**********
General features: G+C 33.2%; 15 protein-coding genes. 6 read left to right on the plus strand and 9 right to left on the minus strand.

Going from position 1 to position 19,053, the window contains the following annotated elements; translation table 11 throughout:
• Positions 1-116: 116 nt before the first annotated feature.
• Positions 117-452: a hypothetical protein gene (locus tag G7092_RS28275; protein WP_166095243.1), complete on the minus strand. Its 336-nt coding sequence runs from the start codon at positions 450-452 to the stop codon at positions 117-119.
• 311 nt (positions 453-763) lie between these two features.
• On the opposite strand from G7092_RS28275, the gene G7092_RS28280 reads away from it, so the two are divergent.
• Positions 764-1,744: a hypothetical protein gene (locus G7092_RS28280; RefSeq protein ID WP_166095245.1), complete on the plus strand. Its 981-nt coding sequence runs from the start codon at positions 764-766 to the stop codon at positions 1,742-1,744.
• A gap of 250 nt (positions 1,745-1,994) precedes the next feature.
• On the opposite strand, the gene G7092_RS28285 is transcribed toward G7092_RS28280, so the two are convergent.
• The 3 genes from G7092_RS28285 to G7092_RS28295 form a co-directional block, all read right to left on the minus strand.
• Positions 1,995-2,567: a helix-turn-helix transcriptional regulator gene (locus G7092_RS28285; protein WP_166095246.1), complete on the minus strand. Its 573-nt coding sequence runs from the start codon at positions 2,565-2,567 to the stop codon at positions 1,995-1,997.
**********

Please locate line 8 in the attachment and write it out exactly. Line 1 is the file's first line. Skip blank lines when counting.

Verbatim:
• A gap of 250 nt (positions 1,745-1,994) precedes the next feature.